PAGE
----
Hello, I’m Heba. I have sent you this link because I REALLY want to work at your organization because I think your company is pretty awesome– I wouldn’t have sent this link to you otherwise. Below, you will find a list of the reasons I would make a great employee and creative partner. I hope by the end of this post you will learn more about me and give me a chance.
Here it goes:
1. I have a BA in Journalism from Penn State, an MA from Dartmouth College in Liberal Studies and an MA in Middle East and Islamic Studies from the University of Exeter.
2. I’m a fast learner.
I’m very much a hands on learner and I hit the ground running. As well as learning quickly, I’m always looking and finding ways to make work tasks more time efficient.
3. I’m dedicated and focused.
Once I set my mind on a goal, I put my all into achieving it. In 2006, after a mere month of fundraising, I was able to raise almost $1 million in medical supplies for war torn regions. How many other people can say that?
4. I have strong writing and editing skills.
I’ve been writing for as long as I can remember. In addition to my BA in Journalism, in which I had a 3.67 GPA in my major, I had a focus in Creative Writing during my first MA at Dartmouth College.
5. I’m willing to move.
I have lived in New York, New Jersey, Pennsylvania, Washington, D.C., California, Massachusetts, New Hampshire, Ohio, Switzerland, the U.K., Jordan, Palestine and Israel. I’m a professional at packing and moving. I’m more than willing to move for the right opportunity.
6. I can roll with the punches.
I consider myself a perfectionist, but I understand that things can’t be perfect all the time. Sometimes, you have to do the best you can with what you have. I can handle all sorts of circumstances that come my way. Kind of like when I can’t find Collection or Gabrini eyeliner anywhere and I have to make due with Almay.
7. I’m organized.
Really, I am. I even won an MVP award from my time working at the GAP because I was the most organized employee.
8. I can stay calm in a crisis.
Accidents happen and sometimes they’re unavoidable. Someone misses a deadline, a package wasn’t delivered on time, products break, people get hurt– Life happens. Working with kids between the ages of 5-17 has taught me to stay calm in all sorts of crazy scenarios. And if you’ve ever worked with kids, you know how crazy things can get.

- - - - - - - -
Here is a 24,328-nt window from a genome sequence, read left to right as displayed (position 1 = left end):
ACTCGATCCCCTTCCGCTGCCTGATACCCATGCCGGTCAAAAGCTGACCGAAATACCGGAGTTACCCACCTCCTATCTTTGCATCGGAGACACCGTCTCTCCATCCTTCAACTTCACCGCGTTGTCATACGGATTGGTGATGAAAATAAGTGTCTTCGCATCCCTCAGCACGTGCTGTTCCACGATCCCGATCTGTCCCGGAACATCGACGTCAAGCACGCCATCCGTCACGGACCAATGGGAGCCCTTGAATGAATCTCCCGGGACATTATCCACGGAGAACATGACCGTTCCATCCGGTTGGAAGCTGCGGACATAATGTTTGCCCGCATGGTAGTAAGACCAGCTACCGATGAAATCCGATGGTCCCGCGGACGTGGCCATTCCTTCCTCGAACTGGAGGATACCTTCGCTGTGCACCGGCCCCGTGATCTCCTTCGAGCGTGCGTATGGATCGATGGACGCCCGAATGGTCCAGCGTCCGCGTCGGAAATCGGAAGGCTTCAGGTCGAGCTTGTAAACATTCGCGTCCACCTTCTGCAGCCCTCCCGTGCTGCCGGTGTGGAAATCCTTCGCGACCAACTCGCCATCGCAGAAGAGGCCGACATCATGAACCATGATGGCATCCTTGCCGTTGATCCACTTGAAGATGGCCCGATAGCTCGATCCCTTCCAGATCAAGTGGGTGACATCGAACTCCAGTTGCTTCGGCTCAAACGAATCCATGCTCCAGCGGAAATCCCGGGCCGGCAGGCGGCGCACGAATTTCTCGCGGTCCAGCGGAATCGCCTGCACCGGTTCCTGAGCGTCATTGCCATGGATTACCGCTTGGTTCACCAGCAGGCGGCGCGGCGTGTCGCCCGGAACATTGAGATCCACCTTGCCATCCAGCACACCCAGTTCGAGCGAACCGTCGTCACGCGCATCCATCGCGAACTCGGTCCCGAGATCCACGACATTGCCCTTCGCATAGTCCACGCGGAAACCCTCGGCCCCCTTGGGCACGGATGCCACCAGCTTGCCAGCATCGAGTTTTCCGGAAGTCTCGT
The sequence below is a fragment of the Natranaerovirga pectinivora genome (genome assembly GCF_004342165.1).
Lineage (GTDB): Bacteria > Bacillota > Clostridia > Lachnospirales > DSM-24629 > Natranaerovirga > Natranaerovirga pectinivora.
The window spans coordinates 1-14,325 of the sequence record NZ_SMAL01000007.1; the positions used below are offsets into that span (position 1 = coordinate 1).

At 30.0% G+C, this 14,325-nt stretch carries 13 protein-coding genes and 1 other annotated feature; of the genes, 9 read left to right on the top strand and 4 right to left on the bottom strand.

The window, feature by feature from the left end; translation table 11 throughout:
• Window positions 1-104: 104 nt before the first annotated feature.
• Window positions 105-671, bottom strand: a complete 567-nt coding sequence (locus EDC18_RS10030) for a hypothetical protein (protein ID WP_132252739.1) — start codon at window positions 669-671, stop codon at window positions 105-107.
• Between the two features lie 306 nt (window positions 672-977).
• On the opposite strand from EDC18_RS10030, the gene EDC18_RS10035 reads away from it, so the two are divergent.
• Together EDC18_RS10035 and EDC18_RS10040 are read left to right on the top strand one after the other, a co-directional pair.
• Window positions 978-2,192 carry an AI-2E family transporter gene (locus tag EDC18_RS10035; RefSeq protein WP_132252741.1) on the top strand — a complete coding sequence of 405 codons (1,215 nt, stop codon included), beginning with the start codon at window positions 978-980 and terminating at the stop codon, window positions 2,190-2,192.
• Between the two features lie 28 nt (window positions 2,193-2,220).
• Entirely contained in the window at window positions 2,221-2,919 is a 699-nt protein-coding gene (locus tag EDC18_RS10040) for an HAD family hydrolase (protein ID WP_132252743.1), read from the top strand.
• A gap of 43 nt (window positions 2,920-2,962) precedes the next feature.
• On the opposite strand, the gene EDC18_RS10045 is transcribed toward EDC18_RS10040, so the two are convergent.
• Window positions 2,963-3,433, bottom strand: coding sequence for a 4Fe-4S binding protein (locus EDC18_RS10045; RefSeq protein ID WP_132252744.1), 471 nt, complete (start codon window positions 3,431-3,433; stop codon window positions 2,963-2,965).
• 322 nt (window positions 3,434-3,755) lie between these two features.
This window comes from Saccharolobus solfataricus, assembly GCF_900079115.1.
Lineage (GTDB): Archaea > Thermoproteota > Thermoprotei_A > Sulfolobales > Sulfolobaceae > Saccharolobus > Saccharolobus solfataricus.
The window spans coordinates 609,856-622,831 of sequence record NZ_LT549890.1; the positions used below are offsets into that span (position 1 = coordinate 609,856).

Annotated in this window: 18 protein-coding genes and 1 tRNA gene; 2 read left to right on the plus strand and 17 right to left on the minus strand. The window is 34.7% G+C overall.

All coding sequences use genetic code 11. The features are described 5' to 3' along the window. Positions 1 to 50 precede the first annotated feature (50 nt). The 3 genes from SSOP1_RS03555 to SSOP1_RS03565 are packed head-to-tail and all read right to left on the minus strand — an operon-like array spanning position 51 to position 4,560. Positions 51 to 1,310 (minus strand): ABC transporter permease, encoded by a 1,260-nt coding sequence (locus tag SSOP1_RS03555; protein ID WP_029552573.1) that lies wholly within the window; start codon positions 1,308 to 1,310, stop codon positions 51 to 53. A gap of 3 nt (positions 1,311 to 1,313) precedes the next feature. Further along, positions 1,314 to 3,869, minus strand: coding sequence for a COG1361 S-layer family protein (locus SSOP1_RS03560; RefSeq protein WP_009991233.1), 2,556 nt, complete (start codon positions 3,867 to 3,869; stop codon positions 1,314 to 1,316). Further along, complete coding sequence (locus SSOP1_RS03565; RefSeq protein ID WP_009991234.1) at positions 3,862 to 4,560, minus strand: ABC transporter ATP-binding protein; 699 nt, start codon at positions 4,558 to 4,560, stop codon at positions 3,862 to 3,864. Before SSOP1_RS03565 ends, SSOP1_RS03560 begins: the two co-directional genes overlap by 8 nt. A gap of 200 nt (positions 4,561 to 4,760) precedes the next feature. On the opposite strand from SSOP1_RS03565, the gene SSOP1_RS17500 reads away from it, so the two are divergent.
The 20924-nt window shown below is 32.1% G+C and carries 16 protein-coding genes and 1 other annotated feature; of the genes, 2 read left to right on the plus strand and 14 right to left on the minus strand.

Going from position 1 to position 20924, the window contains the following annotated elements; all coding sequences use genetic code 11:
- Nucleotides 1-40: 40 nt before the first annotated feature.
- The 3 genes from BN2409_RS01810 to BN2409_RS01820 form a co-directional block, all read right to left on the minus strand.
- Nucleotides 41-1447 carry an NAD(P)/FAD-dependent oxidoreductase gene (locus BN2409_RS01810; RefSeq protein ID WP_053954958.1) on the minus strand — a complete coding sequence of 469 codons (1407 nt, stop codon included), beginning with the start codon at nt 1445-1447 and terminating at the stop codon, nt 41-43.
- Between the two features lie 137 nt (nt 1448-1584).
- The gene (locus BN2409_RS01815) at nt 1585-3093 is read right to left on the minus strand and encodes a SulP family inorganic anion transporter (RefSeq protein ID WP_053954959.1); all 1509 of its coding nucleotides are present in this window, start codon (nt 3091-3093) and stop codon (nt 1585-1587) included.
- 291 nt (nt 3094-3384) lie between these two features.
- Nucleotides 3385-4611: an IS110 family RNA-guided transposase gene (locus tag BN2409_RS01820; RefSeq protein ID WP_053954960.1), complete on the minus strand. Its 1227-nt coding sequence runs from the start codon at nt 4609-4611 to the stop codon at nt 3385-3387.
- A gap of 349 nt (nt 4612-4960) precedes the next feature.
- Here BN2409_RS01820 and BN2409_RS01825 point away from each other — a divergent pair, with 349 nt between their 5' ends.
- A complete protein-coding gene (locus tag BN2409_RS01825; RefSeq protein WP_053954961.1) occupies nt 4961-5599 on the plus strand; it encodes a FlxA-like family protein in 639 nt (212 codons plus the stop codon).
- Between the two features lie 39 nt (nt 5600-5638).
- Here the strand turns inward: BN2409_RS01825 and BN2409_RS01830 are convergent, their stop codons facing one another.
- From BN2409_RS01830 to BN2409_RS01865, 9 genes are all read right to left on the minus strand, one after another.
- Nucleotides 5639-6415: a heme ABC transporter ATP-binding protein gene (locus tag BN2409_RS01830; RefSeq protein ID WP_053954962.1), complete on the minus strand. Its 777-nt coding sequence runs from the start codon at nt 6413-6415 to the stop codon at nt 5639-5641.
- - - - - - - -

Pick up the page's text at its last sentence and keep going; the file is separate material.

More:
9. I love to laugh.
Laughing and making others laugh is a great talent of mine. I’m not signing up for any open mic nights or doing any stand-up comedy acts, but I can find the funny in the ordinary.
10. I like to read.
In elementary school, I set the record for the most books read during National Reading Month. You can always find me with a book in hand or an article on screen.
11. I live online and stay on top of all the new trends.
Most of my day is spent online digging through the mountains of information, videos, photos and such. I’m always on the lookout for the next big thing and am always the first one of my friends to identify viral material and trends.
12. The world inspires me.
Everywhere I look, everyone I see, inspires me in some sort of way. Everyone I meet and encounter leaves a mark on me and inspires me to make the world a better place.
13. I’m well-versed in social media.
Twitter, Facebook, Tumblr, Snapchat, Periscope, Instagram, Pinterest– I love it all.
14. I’m a realistic optimist.
I try to see the best in everyone and in every situation, but my expectations are always realistic. After all, Rome wasn’t built in a day.
15. I can work with a team, as well as on my own.
Being a journalist, I’ve learned to work as part of a team. Especially when working as an editor, much of the position is dependent on working with others. Working in groups is great because everyone brings a different perspective to the project at hand. But, I have also been a teacher and have had to take responsibility for creating curriculums all on my own. Working on my own is also great because I get to see how far I can push myself.
16. I have experience managing volunteers.
Remember that huge fundraiser I talked about earlier? Well, I had recruited and managed the efforts of more than 50 volunteers in under a week’s time. I was responsible for training the volunteers, managing their schedules, communicating their needs and supervising their delegated responsibilities.
17. I’m an email wizard.
Any of my former students can tell you that I respond to emails as soon as I possibly can, sometimes within minutes.
18. I’m creative.
I dabble in the arts and always have new and innovative ideas running through my head.
19. I have lots of interests.
I like fashion, desserts, poems, coffee, bright colors, food, photography, art, literature, movies, music, naps, decorating, calligraphy, libraries and spending time with my friends.
20. I’m great at conflict resolution.
I’m an American-Palestinian-Arab-Muslim-woman with Israeli citizenship. If that doesn’t make me an expert problem solver, I don’t know what does.
21. I’m good at stuff.
I’m a good listener and a good friend. Some other things I’m good at include, but are not limited to: eyeliner application, fashion styling, tea brewing and reality check administrating. I’m also a pretty great actress in life more so than in art.
22. I have experience writing blogs, fiction, nonfiction, research papers, listicles, essays, executive reports, newsletters and more.
I can do it all because I have done it all. Writing, of all sorts, is what I do and it is what makes me happy.
23. I’m confident in my abilities to speak and relate to different types of communicators.
Not everyone communicates in the same way. I have learned to adjust my tone, vocabulary and methods to fit the person I am speaking to.
24. I’m proficient in Word and other software.
Word, Adobe, ProTools, PCs, Macs, FinalCut and so much more.